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Enforcement Edge
April 15, 2024

DoorDash Fined $375,000 by California AG in Second-Ever Publicly Disclosed CCPA Settlement

Enforcement Edge: Shining Light on Government Enforcement

The California Office of the Attorney General (OAG) recently reached a settlement with the online food delivery company DoorDash, Inc. (DoorDash) of claims that DoorDash violated both the California Consumer Privacy Act (CCPA) and the California Online Privacy Protection Act (CalOPPA). This is the second publicly disclosed settlement by the OAG of CCPA violation claims, following the OAG’s 2022 settlement with makeup retailer Sephora.

In a February complaint in San Francisco County Superior Court, the OAG alleged that DoorDash sold California consumers’ personal information — including names, addresses, and transaction histories — through its participation in two marketing co-ops beginning in 2018. While selling personal information is not itself a violation of the CCPA, businesses that engage in such sales must notify consumers about them and provide a clear and conspicuous opportunity for consumers to opt out of such sales. The OAG alleged that DoorDash did neither.

According to the complaint, the marketing co-ops in which DoorDash participated pooled consumer personal information from members in exchange for the opportunity to advertise to the other co-op members’ customers. The OAG alleged that this exchange constituted “a sale of personal information under the CCPA,” highlighting that sales can be for “monetary or other valuable consideration.” The recipients of the information that DoorDash shared also allegedly spread far beyond the intended January 2020 marketing co-op. A range of external parties were alleged to have purchased access to the data, and in at least one case, resold that information multiple times. This had a waterfall effect, with DoorDash allegedly unable to track or stop the flow of its customers’ data.

The complaint notes that the OAG alerted DoorDash to the potential issues in September 2020, expecting that DoorDash would take steps to cure its alleged violations. However, “[e]ven though DoorDash had already stopped selling the personal information of California customers … and had instructed that all of its California customer data be deleted,” the OAG found that “DoorDash did not cure its January 2020 sale” to the marketing co-op “because it did not make affected consumers whole by restoring them to the same position they would have been in if their data had never been sold.” The OAG faulted DoorDash not only for losing track of the data, but also for entering into contracts with the marketing co-op that neither allowed DoorDash to audit the sale of the data to third parties nor restricted the marketing co-op owner from making such sales. Furthermore, DoorDash allegedly did not directly request that the co-op owner refrain from making those sales. And even further, DoorDash allegedly did not update its privacy policy to reflect that it had sold consumers’ information within the prior year, thereby violating CalOPPA.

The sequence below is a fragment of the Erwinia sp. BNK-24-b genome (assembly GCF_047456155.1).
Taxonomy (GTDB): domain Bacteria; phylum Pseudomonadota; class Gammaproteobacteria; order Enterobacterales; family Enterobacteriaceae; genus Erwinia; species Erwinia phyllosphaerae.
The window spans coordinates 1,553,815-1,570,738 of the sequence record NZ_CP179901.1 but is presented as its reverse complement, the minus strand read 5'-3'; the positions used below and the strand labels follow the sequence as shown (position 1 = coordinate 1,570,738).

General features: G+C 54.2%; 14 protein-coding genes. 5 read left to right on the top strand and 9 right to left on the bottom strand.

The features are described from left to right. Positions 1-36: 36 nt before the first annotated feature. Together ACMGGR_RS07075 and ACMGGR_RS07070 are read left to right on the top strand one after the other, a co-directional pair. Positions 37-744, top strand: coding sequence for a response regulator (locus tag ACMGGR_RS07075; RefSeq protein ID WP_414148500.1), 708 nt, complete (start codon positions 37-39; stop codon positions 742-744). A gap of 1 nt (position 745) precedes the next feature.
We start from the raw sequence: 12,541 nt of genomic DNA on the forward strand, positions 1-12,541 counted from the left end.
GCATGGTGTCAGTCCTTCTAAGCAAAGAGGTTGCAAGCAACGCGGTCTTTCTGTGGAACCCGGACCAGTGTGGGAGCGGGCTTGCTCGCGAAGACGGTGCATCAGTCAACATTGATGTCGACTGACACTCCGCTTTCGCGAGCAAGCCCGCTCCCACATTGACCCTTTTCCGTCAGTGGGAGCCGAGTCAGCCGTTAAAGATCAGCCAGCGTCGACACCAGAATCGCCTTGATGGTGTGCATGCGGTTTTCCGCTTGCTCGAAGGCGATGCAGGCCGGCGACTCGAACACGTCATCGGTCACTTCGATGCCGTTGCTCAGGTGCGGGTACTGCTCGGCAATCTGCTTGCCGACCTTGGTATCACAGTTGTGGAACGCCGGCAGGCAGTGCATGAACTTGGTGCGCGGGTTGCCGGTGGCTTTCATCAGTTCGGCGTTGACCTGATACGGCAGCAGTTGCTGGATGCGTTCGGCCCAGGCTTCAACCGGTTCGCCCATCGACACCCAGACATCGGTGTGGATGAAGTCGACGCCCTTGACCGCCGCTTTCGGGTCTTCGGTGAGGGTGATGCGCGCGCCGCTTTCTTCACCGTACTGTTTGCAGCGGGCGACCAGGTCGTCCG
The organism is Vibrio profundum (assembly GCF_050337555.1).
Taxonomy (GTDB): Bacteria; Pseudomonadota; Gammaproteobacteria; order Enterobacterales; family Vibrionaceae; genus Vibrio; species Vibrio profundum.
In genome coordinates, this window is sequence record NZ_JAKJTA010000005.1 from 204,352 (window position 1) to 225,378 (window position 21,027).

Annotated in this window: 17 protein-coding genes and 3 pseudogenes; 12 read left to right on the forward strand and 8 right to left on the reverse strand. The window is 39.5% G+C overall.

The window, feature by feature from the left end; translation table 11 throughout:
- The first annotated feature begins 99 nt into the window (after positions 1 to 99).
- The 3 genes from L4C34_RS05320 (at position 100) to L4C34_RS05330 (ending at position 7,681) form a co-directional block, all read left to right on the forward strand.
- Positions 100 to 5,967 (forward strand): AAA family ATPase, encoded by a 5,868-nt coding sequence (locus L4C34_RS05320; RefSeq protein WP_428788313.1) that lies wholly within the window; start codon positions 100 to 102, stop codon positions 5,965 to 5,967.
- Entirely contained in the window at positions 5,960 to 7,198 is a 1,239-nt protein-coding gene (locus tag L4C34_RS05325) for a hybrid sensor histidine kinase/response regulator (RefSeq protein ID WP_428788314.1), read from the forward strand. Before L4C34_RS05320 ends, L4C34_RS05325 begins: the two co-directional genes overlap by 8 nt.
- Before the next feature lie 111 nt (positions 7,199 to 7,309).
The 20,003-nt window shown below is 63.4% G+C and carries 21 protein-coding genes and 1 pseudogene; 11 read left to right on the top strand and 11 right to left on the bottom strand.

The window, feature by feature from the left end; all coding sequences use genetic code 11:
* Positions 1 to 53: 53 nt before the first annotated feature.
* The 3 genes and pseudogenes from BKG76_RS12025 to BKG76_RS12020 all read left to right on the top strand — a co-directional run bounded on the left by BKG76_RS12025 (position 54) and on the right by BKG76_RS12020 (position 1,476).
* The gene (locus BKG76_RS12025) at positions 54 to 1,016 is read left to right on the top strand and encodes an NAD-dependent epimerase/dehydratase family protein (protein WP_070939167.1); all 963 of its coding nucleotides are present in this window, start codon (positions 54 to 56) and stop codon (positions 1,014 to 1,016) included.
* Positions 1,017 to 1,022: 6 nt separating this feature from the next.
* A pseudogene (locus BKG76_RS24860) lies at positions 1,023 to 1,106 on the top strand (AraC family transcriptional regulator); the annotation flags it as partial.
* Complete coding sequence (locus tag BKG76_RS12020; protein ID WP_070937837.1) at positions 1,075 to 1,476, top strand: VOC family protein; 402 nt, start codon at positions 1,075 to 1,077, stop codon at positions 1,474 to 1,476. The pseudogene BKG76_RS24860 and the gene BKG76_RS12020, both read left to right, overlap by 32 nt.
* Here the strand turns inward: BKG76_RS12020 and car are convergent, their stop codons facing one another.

The settlement with DoorDash imposes a $375,000 penalty and requires the company to implement a CCPA and CalOPPA compliance program. Under the compliance program, DoorDash will have to assess and report to the OAG on its practices of selling or sharing personal information, its contracts with third parties that handle consumers’ personal information, and whether the company is providing proper notice and opt-out information to consumers under the relevant statutes. The compliance program would last for three years and require annual certification.

This action, like the OAG’s prior action against Sephora, highlights the risk that disclosures of consumers’ personal information will be deemed “sales” in violation of the CCPA. Companies collecting California residents’ personal information cannot assume that “sales” under the CCPA are limited to circumstances where there is an explicit exchange of remuneration for personal data. The claims against DoorDash also underscore that businesses must provide consumers with prior notice and an opportunity to opt out of any personal information transfer that would qualify as a “sale,” and must provide such notice and opportunity in compliance with both the notice requirements of the CCPA and CalOPPA and the CCPA’s mandates for specific consumer opt-out mechanisms.

Please feel free to contact any of the authors of this post or your principal Arnold & Porter contact if you have any questions about the CCPA or privacy compliance more generally.

© Arnold & Porter Kaye Scholer LLP 2024 All Rights Reserved. This blog post is intended to be a general summary of the law and does not constitute legal advice. You should consult with counsel to determine applicable legal requirements in a specific fact situation.